02 December 2011
I didn't want to like it. I watched the pilot with a degree of negative prejudgment usually reserved for a Lars von Trier film, and that episode of New Girl really didn't do much to assuage my predisposition. Zooey Deschanel played a twee TV character appropriating tropes from both the stereotypical television female (post-breakup she sobs all day while repeatedly watching Dirty Dancing) and the unconventional kind of woman I relate to (her idea of flirting is lifting her glasses up while hooting "hubba hubba"), which just made me angry. I'd rather have her be a two-dimensional "girlfriend" character than one adopting some more relatable attributes, but in a way that feels tacked on and inorganic. This happened with Deschanel's character in (500) Days of Summer—as Lindy West puts it: "(500) Days of Summer feels like it was written by a bunch of marketing executives who just took a class on indie quirkiness at the Learning Annex." Ugh. I did not want to enjoy this show. But the other castmembers were funny enough, so I watched another episode, and… I've found myself starting to get excited for it to be Tuesday just for the evening's New Girl.
Yes, Jess has a "quirky" TV/movie-job (elementary school teacher), an expansive wardrobe no one could afford on that salary (sponsored by Cotton), and looks like Zooey Deschanel, but she also obnoxiously sings at inappropriate moments, laughs at her own corny jokes, and is very uncomfortable with expressing herself sexually. Jess is far too flawed to be a male fantasy, and has too many interests outside of relations with men to be grouped with other "adorkable" characters Zooey Deschanel has played. Instead, she is a Manic Pixie Dream Girl for awkward women; the pinnacle of what they could be with their off-putting personalities still intact, like an "everywoman" Liz Lemon lacking that unpopular girl dream-job that makes her somehow a less attainable female fantasy. Obviously there is still the appearance factor—Tina Fey and Zooey Deschanel have magazine-cover good looks—which could be even more detrimental for unpopular women than the MPDG: "If men are even turned off by Zooey Deschanel when she acts like that, then no one is going to like me!" However, I find this to make all the more empowering the times when Jess succeeds in the dating realm: "He obviously does not just like her for her looks! There is hope for me after all!"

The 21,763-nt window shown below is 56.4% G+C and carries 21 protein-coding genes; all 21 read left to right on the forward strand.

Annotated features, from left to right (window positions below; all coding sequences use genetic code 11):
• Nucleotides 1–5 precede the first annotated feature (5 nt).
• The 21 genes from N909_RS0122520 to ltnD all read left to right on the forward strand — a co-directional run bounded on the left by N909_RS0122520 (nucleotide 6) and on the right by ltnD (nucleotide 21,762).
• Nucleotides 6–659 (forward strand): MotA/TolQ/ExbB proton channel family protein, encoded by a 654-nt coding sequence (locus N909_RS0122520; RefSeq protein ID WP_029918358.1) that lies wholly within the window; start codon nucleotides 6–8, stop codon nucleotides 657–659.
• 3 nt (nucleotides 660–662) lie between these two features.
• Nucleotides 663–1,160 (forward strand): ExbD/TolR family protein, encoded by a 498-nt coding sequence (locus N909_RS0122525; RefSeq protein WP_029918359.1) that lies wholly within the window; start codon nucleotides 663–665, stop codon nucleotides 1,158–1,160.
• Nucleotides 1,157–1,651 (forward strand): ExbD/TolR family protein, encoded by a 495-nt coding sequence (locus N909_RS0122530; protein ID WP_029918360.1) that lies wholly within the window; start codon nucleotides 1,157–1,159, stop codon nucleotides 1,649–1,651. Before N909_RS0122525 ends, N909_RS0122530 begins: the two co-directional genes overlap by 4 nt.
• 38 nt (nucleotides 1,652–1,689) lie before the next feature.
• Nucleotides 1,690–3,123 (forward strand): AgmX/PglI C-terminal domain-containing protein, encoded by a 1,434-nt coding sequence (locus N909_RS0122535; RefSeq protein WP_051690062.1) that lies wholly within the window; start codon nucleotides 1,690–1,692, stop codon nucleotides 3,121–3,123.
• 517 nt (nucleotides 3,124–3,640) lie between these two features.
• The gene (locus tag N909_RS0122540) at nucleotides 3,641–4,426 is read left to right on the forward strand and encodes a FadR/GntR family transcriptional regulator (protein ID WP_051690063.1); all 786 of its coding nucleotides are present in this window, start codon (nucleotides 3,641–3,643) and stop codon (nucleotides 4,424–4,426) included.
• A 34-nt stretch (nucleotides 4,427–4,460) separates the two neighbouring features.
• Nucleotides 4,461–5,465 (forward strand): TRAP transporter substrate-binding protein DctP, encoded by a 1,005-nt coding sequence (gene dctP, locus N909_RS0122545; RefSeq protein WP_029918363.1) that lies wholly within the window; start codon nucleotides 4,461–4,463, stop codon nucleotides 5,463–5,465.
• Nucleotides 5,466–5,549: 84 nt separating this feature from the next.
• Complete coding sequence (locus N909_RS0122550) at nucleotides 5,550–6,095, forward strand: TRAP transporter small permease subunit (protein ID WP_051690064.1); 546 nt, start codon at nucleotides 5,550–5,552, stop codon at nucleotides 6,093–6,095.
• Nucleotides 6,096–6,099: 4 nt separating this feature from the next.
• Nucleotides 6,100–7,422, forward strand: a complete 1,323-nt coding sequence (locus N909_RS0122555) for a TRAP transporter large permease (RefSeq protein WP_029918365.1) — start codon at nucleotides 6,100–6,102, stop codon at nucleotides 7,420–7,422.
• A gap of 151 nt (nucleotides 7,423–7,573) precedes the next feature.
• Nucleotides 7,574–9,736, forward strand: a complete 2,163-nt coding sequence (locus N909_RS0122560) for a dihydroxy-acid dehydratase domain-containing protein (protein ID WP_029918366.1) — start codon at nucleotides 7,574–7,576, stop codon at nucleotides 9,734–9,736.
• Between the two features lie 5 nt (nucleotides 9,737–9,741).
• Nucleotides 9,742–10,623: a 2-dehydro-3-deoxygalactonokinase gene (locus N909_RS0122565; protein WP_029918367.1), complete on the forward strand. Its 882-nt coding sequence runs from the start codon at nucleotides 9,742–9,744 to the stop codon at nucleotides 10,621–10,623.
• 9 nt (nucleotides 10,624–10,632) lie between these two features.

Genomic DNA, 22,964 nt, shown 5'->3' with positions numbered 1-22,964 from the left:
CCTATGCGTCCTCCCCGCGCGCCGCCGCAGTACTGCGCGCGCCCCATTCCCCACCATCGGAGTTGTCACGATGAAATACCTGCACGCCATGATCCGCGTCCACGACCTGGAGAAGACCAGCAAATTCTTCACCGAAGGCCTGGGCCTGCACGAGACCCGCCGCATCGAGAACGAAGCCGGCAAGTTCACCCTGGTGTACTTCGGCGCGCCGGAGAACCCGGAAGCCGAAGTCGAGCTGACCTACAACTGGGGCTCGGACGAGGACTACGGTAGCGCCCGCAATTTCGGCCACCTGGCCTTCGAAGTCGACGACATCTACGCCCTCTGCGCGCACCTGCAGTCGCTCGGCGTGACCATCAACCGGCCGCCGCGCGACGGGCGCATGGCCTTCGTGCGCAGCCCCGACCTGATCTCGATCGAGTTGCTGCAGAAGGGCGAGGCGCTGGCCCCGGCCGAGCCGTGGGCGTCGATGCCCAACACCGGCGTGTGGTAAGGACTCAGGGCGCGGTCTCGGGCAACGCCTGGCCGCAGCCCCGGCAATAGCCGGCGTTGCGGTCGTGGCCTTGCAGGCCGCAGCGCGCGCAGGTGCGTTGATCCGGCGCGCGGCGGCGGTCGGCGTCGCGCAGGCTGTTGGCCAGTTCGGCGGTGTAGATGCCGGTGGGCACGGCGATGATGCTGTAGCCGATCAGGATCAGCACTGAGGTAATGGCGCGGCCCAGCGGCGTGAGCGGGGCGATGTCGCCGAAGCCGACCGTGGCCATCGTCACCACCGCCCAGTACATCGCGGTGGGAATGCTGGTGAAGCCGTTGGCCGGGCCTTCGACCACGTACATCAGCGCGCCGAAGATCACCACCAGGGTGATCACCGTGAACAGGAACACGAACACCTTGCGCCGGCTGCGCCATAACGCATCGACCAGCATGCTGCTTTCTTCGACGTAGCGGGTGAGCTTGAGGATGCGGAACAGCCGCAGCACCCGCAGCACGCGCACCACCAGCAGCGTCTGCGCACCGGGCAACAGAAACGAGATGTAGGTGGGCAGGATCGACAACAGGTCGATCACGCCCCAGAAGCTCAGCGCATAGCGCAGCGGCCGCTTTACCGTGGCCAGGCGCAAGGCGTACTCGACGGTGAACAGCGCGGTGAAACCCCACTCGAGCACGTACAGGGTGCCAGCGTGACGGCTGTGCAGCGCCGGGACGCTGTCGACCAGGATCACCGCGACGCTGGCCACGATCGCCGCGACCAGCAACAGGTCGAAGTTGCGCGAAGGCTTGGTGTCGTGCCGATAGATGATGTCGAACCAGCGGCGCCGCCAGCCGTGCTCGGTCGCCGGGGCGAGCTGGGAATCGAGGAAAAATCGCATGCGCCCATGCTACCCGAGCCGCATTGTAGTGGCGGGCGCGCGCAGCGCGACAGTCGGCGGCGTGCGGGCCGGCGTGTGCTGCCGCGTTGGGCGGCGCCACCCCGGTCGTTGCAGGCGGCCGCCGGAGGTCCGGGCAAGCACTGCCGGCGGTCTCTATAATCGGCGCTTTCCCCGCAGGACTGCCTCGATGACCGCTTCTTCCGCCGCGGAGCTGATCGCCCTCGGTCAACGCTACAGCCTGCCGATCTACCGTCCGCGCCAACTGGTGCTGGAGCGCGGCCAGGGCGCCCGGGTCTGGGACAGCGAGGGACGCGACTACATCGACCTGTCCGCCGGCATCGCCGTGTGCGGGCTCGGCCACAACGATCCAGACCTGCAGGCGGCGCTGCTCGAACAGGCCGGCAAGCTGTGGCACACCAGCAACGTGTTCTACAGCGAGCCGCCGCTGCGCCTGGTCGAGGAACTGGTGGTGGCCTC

Erik Adams of The AV Club recently did not at all enjoy a New Girl episode I quite fancied, "CeCe Crashes." Adams took umbrage with how New Girl has begun to introduce something of a "will they/won't they" between Jess and one of her three male roommates, Nick (Jake M. Johnson). Yes, this is an irritating television trope, but as Adams writes, "a show about platonic friends just doesn't have enough sizzle for modern television." New Girl is in no way something that I expect to be "groundbreaking television," eschewing the regular plot devices that assure viewership, so as Unresolved Sexual Tension has become inevitable in the sitcom universe, how this is introduced is what is important. And episode writer Rachel Axler (who also worked on Parks and Rec) has done so in a brilliantly awkward girl manner.